In fairness, you can never appreciate the true majesty of an aquatic animal when it is out of the water. Electric eels are not actually eels as they are related to carp and catfish. They can produce electricity because their organs contain specialised cells called electrocytes. These act like batteries and they can all discharge at once in order to stun its prey or evade a predator. They can produce 600 volts which is about five times that of a standard plug socket. Their poor eyesight means they can even use a low-level charge like radar in order to locate prey in the murky Amazonian tributaries. They eat mainly fish but will take reptiles, mammals and birds. Although they are not usually a threat to humans, they can emit multiple shocks which can lead to respiratory failure and drowning.
As we were travelling down the Amazon river we cut the engine in the middle and I immediately jumped out and went for a swim. It was very freeing to swim in the middle of such a ginormous river despite its brown and muddy appearance. Daniel followed me, annoyed that he hadn’t been first. I loved it was surprisingly unfazed by all the beasties that lurked beneath.
The next day we were met at the edge of the Momon river by the Yagua Indian tribe. This area is also the home of the Bora Bora tribe who are also open to travellers. I think this sounds more much edgy and hardcore than it was in reality. They had the air that they met plenty of tourists and they took you through a set of activities that I imagine they do for everyone.
First of all, they take you spear throwing and they show you how to throw a big spear at a target and then they take you to a straw hut for some dancing and drumming. Visiting this tribe was our last stop before returning to the madness of Iquitos.
When we got back I helped Daniel to sort out his trip to go and live with a tribe and ‘be a man’. I wasn’t planning on going with him as he clearly wanted to go alone and I was heading to Brazil. I booked the flight for him as he didn’t have a credit card and he paid me back. He could have taken a boat there if he really wanted an authentic experience of the Amazon so I thought flying was a bit of a cop-out.
He asked the guy who worked at our hostel to take us to a guy outside town who had ‘tribal connections’ in Central Peru. We all hopped on motorbike taxis and when to a fairly nice camp on the outskirts. The fact that he needed two of us to help him showed how co-dependent and self-absorbed he was but I didn’t see that then. He was young though so it was good that we facilitated his dream.
Whilst he spoke with the head of the camp I found some caged animals including a female woolly monkey in a tiny cage with the most despondent look in her eyes. I held her hand that was dropped through the bars and she let me. I gave her a bit of company and I apologised on behalf of the human race. I barely got a reaction from her, not even fear which I took as a sign of abject depression and misery. Keeping captive primates doesn’t strike me as very fucking shamanistic and I was glad to leave. It was time to leave Daniel, the caged animals and the Iquitos brand of madness behind.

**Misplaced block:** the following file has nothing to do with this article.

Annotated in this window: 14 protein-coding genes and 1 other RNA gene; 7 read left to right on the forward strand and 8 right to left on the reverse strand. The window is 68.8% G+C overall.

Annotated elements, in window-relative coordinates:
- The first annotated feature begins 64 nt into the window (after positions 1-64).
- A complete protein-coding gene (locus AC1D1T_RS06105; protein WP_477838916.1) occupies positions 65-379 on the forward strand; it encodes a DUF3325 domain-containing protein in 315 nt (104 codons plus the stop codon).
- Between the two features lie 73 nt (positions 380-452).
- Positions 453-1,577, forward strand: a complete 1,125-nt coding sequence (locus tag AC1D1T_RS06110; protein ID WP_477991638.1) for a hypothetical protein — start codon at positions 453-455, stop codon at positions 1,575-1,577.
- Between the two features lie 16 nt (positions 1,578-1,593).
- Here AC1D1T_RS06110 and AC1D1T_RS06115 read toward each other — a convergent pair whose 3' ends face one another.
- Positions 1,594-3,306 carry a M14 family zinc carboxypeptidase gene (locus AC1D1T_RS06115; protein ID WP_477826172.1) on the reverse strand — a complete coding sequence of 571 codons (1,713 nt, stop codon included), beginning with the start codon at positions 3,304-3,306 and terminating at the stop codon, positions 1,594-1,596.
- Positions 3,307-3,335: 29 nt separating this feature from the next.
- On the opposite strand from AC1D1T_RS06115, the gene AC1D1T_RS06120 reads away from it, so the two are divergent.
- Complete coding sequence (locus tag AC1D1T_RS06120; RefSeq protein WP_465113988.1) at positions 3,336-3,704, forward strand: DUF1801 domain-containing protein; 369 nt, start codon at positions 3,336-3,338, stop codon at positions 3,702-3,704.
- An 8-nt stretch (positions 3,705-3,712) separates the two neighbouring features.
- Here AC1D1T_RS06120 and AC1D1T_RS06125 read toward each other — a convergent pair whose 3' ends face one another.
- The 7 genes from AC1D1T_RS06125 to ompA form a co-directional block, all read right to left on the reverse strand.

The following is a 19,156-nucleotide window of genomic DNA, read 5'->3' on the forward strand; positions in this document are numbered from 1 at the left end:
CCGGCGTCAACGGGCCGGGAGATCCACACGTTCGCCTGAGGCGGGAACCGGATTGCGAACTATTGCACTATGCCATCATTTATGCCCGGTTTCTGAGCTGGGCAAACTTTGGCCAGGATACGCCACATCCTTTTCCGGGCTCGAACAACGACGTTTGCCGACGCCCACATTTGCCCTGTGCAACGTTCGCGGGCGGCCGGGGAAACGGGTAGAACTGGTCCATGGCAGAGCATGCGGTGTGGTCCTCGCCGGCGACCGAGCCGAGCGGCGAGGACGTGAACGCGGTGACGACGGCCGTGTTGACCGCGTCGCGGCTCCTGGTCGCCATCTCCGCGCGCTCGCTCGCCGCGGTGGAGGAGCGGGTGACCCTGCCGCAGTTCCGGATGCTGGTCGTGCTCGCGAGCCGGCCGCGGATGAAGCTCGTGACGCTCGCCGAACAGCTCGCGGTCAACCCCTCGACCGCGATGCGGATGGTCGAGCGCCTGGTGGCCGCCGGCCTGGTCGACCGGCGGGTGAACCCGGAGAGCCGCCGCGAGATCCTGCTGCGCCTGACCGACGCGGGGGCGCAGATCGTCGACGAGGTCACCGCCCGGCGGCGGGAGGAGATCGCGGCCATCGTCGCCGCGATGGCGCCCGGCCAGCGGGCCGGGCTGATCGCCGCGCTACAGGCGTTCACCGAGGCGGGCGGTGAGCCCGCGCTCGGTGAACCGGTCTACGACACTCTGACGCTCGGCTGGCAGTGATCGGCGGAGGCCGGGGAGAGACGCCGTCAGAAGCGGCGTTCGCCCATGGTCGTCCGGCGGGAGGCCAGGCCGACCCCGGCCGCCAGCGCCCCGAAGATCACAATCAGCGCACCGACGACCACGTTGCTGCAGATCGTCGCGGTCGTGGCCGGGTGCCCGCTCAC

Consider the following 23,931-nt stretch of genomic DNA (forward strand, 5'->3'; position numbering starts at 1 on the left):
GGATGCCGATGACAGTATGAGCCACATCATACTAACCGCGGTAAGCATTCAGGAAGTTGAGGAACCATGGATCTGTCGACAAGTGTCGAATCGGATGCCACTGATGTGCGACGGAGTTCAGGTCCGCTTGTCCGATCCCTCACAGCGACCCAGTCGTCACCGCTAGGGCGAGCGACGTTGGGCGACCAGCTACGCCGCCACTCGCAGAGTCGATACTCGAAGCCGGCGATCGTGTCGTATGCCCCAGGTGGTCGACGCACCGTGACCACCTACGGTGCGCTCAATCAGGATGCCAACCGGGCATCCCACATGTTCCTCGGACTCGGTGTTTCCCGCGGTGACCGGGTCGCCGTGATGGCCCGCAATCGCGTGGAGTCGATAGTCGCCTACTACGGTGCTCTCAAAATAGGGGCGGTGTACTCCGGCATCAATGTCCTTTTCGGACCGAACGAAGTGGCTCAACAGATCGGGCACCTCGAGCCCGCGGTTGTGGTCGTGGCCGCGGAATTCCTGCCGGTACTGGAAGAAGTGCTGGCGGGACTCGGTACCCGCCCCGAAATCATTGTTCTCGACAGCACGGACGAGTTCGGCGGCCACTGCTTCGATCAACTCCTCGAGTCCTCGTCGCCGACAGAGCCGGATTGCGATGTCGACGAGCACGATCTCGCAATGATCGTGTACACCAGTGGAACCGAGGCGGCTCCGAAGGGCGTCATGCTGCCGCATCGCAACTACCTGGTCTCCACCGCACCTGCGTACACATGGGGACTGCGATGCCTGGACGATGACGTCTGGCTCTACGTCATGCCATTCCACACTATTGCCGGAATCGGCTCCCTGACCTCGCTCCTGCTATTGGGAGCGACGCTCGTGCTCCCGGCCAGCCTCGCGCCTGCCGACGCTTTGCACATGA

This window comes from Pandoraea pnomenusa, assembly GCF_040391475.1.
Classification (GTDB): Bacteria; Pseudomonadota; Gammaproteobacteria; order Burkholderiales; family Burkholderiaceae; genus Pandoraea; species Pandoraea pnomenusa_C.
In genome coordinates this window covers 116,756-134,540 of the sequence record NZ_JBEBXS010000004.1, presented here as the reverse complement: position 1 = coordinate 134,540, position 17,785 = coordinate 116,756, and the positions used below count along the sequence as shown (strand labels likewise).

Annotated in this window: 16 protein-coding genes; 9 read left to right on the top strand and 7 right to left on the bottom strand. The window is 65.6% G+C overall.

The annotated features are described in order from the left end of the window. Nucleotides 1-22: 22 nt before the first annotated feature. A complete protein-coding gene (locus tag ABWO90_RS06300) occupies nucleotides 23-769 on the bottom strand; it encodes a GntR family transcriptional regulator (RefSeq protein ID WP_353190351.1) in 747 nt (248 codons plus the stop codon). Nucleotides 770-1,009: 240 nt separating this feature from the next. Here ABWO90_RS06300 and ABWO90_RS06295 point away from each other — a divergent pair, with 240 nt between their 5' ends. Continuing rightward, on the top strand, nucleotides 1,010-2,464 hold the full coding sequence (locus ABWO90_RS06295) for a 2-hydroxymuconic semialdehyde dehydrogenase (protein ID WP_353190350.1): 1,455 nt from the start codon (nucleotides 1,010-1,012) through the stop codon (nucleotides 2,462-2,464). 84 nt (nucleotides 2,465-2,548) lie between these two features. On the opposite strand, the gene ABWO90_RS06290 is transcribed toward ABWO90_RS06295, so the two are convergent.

I was sad to leave Iquitos as it had been so nice to have company and to often bump into people I knew in the street as it was such a small place. Luckily this was a short journey of two days as I was the only non-local on the boat and at the time I felt slightly intimidated by that. I also had to carry my valuables with me everywhere including when I had a shower as I had nobody to watch my bags.
It seems silly now as loads of people travel when they are the only foreigner and I imagine being an immigrant or a refugee alone without knowing the language must be far more frightening. One of the boat’s hostesses who bought the food round for us all was a transvestite. This was the first and only transgender person I saw on the entire trip. Iquitos really does beat to the rhythm of its own drum in terms of acceptance of members of the LGBTQ community. It was also the only place where I was hit on by a woman on a night out with our guide but I didn’t go for it.
Colombia/Brazil – Tabatinga/Leticia
When the boat got to Tabatinga, I then had to get on a rowing boat over to Santa Rosa to get my exit stamp for Peru. They didn’t really want to take me over but they weren’t getting rid of me so they agreed. I knocked on the door and waited a while for the border guard to emerge which he did eventually. I got another rowboat back and at the Tabatinga dock was a guy who worked at a backpackers who offered me a room and to walk me to the border office so off we went.
Tabatinga is part of a tri-border with Peru and Colombia so naturally, it is where cocaine enters Brazil. In the 17th century, it served as a Portuguese military outpost.
I got my stamp and then we went back to the hostel which was called ‘Bagpackers’. I must have been tired as I agreed to go on a tour with them after they showed me a video. I said that I would but I got the exchange rate wrong and I thought it was cheaper than it was.